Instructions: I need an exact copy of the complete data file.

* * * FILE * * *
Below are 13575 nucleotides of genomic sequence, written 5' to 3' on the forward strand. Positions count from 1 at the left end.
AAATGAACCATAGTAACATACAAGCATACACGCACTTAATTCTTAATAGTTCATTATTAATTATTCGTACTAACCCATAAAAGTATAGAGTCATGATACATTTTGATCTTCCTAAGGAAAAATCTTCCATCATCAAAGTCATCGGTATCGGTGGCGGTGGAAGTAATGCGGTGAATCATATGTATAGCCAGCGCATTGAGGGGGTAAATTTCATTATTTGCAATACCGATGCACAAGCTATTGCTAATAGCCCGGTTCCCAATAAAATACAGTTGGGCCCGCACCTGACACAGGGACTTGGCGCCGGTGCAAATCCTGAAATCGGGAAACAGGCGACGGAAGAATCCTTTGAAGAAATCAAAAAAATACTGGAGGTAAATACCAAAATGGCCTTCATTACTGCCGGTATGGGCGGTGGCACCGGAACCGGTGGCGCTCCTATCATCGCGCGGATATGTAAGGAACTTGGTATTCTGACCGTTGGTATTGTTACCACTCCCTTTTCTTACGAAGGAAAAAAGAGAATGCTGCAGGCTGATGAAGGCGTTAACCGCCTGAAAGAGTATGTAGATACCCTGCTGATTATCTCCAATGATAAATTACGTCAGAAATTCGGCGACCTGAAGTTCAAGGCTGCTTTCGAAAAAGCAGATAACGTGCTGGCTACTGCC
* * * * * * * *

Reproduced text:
Below are 13575 nucleotides of genomic sequence, written 5' to 3' on the forward strand. Positions count from 1 at the left end.
AAATGAACCATAGTAACATACAAGCATACACGCACTTAATTCTTAATAGTTCATTATTAATTATTCGTACTAACCCATAAAAGTATAGAGTCATGATACATTTTGATCTTCCTAAGGAAAAATCTTCCATCATCAAAGTCATCGGTATCGGTGGCGGTGGAAGTAATGCGGTGAATCATATGTATAGCCAGCGCATTGAGGGGGTAAATTTCATTATTTGCAATACCGATGCACAAGCTATTGCTAATAGCCCGGTTCCCAATAAAATACAGTTGGGCCCGCACCTGACACAGGGACTTGGCGCCGGTGCAAATCCTGAAATCGGGAAACAGGCGACGGAAGAATCCTTTGAAGAAATCAAAAAAATACTGGAGGTAAATACCAAAATGGCCTTCATTACTGCCGGTATGGGCGGTGGCACCGGAACCGGTGGCGCTCCTATCATCGCGCGGATATGTAAGGAACTTGGTATTCTGACCGTTGGTATTGTTACCACTCCCTTTTCTTACGAAGGAAAAAAGAGAATGCTGCAGGCTGATGAAGGCGTTAACCGCCTGAAAGAGTATGTAGATACCCTGCTGATTATCTCCAATGATAAATTACGTCAGAAATTCGGCGACCTGAAGTTCAAGGCTGCTTTCGAAAAAGCAGATAACGTGCTGGCTACTGCC